More on Separating Rules from Use Cases

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As I was organizing some of my bookmarks I came across an article by Kathy Long on the BRCommunity* in which she describes the benefits of keeping business process models simple, and the dilemma many companies face in maintaining their models once they’ve spent the time and resources to create them.

One of her points, and one that I echoed in my recent post on keeping use cases simple, underlines the benefits of extracting rules from a business process flow to make it easier to keep up to date and reuse. I wanted to share the excerpt below  because I think it fortifies the point I was trying to make in my post.

While Long’s article is on business process modeling, you can basically substitute “use case” where you see “process” in reference to models and come to the same conclusion.

If a company intends to use its process models more than once then they must seriously consider the approach they follow in creating those models. Otherwise, the models are created once, perhaps referenced once, and then never useful again because it’s simply too much work and too time consuming to maintain a model that represents an accurate view of the process on an ongoing basis. However, if a model is drawn with the rules outside of the process flow then many changes may occur in the business environment, legislation, strategy, or even competitive position and the process models still remain valid as drawn — only the textual documentation related to that model would change, thereby making is easier and more likely to have process models that do represent the “current” business process whenever “current” occurs.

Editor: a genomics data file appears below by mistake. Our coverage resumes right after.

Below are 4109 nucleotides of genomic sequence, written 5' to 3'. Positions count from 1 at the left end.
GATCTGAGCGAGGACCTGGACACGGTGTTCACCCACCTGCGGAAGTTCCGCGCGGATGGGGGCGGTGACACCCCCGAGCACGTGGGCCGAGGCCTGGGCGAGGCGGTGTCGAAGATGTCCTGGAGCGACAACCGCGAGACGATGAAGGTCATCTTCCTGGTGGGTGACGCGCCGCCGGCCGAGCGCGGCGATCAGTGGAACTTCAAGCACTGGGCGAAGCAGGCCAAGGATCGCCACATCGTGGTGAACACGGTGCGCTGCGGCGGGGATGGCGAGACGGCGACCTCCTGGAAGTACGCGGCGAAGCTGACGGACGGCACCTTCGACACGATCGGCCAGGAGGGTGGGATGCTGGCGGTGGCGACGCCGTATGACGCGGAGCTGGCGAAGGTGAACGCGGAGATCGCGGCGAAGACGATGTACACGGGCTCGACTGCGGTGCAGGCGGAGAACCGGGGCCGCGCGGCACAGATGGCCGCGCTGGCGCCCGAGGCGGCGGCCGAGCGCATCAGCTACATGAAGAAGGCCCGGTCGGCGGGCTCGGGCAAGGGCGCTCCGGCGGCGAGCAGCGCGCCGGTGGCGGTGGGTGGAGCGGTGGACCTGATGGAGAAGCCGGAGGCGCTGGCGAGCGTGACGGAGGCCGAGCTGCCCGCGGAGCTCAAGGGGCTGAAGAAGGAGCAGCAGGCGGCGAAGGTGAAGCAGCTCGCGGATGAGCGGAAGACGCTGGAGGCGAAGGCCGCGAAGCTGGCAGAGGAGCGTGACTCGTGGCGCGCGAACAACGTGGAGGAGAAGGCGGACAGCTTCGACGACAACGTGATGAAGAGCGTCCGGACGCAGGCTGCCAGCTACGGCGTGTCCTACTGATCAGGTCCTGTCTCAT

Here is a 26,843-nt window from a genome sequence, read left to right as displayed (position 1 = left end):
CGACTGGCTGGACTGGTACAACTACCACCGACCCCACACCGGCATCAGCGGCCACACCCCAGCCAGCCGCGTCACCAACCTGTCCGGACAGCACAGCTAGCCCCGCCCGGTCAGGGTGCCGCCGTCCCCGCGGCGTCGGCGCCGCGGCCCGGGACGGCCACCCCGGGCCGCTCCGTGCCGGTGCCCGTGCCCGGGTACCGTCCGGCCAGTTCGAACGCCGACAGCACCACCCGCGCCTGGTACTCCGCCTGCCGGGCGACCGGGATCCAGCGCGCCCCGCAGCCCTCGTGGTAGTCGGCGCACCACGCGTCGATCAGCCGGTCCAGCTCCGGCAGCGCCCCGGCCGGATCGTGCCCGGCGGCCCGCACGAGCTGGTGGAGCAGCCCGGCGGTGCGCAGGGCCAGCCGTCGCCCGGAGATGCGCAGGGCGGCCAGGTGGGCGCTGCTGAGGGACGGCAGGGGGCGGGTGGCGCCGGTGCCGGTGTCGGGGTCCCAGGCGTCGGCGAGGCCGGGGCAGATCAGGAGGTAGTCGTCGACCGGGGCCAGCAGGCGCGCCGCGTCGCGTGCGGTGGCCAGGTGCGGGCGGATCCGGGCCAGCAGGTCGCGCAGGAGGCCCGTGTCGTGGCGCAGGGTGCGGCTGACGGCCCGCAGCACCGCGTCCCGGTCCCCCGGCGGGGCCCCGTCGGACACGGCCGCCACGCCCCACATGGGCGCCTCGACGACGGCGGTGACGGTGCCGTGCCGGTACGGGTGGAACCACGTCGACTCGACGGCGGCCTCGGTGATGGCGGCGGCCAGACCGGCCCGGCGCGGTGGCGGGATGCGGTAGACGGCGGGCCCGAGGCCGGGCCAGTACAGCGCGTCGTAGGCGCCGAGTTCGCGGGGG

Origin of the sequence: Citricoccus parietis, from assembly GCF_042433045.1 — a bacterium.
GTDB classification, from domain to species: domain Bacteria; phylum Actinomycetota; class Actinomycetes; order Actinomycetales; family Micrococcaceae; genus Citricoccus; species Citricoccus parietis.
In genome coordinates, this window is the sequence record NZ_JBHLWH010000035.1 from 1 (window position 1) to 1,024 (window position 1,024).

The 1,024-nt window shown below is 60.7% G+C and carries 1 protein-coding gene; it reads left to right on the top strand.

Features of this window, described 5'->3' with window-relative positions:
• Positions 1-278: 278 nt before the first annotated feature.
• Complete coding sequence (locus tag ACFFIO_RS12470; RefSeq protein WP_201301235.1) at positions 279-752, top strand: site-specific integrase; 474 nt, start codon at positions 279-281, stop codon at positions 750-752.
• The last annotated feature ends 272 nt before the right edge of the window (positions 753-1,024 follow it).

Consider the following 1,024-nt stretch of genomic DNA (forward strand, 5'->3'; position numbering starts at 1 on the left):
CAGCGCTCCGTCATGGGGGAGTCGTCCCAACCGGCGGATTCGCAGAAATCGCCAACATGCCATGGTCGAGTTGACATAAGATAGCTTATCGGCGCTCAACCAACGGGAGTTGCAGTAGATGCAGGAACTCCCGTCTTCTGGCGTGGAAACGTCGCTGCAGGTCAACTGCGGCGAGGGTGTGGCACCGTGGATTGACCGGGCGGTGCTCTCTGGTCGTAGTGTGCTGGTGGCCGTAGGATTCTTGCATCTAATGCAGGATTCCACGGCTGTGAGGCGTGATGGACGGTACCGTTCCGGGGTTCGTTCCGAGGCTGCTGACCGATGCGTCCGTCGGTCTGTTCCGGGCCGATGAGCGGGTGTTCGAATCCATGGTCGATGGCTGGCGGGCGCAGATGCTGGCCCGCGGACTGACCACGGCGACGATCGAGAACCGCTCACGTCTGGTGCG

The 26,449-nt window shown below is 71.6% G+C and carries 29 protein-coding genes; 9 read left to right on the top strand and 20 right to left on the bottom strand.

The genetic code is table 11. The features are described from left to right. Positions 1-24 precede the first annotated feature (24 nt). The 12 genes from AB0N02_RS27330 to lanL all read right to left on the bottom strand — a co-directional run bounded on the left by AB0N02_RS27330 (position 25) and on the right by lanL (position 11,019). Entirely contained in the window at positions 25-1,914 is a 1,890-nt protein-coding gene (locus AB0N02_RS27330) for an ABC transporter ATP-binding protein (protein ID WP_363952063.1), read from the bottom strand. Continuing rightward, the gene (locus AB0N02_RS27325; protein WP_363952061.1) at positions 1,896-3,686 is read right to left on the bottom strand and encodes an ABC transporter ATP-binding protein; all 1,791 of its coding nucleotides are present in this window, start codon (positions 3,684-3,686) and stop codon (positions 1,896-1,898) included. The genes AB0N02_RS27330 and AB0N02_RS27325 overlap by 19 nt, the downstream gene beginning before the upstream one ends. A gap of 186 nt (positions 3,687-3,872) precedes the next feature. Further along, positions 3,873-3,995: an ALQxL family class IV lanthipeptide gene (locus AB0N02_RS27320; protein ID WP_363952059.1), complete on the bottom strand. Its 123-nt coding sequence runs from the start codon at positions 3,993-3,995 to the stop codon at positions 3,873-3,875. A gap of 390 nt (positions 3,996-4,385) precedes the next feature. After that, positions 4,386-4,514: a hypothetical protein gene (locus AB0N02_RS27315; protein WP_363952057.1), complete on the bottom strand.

If you found that excerpt interesting check out the article in its entirety. If you still want more, check out her other post on the same topic in which she concludes that “the simpler the ‘picture’ of the process, the better the picture.

*Full Reference for cited work:

Kathy A. Long, “‘KISS’ Process Modeling Technique,” Business Rules Journal, Vol. 10, No. 5 (May 2009),

URL:  http://www.BRCommunity.com/a2009/b477.html

About the Author

Jonathan Babcock is a management and IT consultant with expertise in business analysis, process optimization and solution delivery methodology. Practical Analyst is his outlet for sharing what he's learned, and for interacting with solution delivery professionals across the globe.

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